Uganda stands out as a fine example of small-scale fish farming development over the last decade. Tens of thousands of progressive smallholder fish farmers have spearheaded rapid industry growth in the country, ultimately translating into food self-sufficiency at household level, as well as improved nutrition and economic development.

With the right policies and strategies, there is enormous potential to develop fish farming in Zimbabwe using Tilapia – Africa’s own indigenous fish which achieve good growth rates under intensive production. This nutritious fish is in demand countrywide. With the development of a new and specialized industry to produce feed for commercial fish production, a growing base of support services and the establishment of a fish producer association, the time is ripe to support and further develop emerging small scale production. Along with other countries, Zimbabwe must look to aquaculture to help meet the protein needs of a growing population. Fish farming is a form of livestock farming that offers many advantages. It enables non-consumptive and sustainable use of the country’s water resources for intensive agricultural production.”

The full article can be found at Zimbabwe Herald

The author was a founder member of the Aquaculture Association of Southern Africa, and Editor of their Newsletter. He is currently Treasurer on the Executive Committee of the Aquaculture Development Association of Zambia and consults on Fisheries and Aquaculture in many African countries.


  1. We should stop selling fish in this manner. This is not 18th Century. Fish is supposed to be on ice the moment it is out of the water. Most of the fish is not fresh when it reaches the market. It takes only 5 hours for fish to decompose to an extent of not fit for consumption. Most sold fish in Zambia is toxic. Where is ZABS?

    • I agree with you Mama. Fish is expensive so we deserve quality products. Moreover, the chaps handling fish (pic above) should also be in clean working attire, not those dirty closes.

    • But we observed that our great leader went into Fish farming and Mr. Amos Chanda also ventured into Fish farming suddenly the nation borrowed $50 million for Fish farming. I’m just wondering how many Fish farmers will benefit from the loan?

    • You like kissing white ass. Government already has a plan in place to utilise the God given waters of the land without white boy coming.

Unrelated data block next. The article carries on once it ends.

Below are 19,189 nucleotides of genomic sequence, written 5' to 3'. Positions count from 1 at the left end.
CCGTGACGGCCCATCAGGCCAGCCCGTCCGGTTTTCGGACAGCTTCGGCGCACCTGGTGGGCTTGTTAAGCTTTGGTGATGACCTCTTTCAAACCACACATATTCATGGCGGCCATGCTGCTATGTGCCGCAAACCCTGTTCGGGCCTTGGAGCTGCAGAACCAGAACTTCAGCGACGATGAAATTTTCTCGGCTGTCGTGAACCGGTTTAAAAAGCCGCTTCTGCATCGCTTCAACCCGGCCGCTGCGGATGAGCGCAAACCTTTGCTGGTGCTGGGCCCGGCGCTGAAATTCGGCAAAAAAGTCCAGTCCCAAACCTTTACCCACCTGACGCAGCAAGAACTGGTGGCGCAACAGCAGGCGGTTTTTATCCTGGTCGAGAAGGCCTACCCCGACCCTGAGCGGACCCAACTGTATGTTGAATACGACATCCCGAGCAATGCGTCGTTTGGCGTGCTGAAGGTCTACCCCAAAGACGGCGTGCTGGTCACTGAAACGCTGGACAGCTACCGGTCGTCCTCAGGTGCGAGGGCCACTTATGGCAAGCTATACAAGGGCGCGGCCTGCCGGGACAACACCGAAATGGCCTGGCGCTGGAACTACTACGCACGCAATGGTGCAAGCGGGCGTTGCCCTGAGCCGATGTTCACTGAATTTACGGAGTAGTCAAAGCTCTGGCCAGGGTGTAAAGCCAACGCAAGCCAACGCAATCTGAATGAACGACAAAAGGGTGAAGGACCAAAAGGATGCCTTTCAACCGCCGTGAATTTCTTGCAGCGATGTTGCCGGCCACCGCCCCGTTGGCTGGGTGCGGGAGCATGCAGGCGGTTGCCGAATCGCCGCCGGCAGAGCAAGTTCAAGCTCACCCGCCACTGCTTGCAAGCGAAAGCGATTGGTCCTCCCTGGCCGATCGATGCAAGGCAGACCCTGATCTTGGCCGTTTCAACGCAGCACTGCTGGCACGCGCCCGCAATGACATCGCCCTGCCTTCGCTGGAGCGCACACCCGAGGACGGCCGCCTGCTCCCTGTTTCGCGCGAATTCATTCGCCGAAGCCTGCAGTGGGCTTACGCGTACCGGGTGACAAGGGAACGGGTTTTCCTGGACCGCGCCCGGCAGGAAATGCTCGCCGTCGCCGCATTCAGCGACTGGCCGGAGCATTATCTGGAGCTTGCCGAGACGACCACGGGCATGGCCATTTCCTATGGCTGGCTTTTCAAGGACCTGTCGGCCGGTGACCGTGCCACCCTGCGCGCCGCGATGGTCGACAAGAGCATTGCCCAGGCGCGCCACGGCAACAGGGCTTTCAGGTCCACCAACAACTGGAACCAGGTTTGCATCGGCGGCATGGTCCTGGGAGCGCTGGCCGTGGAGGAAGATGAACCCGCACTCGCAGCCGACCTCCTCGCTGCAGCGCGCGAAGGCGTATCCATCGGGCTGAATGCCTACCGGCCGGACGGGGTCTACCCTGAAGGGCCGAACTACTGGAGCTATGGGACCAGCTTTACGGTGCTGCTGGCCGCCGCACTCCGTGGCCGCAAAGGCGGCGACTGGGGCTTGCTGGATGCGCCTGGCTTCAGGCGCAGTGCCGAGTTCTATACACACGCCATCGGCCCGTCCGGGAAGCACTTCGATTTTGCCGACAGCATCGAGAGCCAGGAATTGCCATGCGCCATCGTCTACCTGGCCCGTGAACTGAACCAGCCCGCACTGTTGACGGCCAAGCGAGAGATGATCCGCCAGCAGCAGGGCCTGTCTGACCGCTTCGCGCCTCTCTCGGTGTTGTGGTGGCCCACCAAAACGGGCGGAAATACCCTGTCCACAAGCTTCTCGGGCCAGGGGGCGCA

2. Thank you Peirs for the good insight. All of us should be spurred to start fish business units knowing there is an enabling environment out there. Not years later to come and say I wish I had started earlier.

  3. This is generally a positive story, but as usual, the naysayers have to bring other issues. Look at the bigger picture bane – cheap and effective source of protein that can be harnessed by the most subsistence of farmers. Handling and fish’s and its limited shelf life is not what is at issue here. The writer is Looking at the macro here and not the micRO.

  4. I don’t agree with this article as it suggests Zambia was behind countries like Botswana, Namibia, Mozambique and Angola in aquaculture. How can anyone justify such a claim? Botswana and Namibia are deserts without a source of water for aquaculture. Mozambique and Angola rely of the ocean not aquaculture. Most of the land has got landmines.

  5. But we observed that our great leader went into Fish farming and Mr. Amos Chanda also ventured into Fish farming suddenly the nation borrowed $50 million for Fish farming. I’m just wondering how many Fish farmers will benefit from the loan?

  6. Very good article nudging us away from our usual staple of stale and toxic obsession with political headlines.

    With our food insecurity this comes as a welcome subject and may be the author can address improving our woeful food production levels and our poor food handling standards in his next article.

  7. The article is refreshingly spurring for aquaculture investment, Zambia has for a long time dragged its feet in diversification and this is one area a country boasting of a rich endowment of water resources in the southern Africa region could take advantage!

    I note a number of comments making suggestions on handling of fish and equipment aligned to processing (i.e. ice, attire for handlers) and wonder why those making all these suggestions don’t see it as an investment opportunity to engage in so these services can be availed! Every industry once developed stimulates ancillary services thus moving economic activity!

  8. Hardworking is the most important ingredient for economic development. Zambians we should change our mind set. We have potential to develop.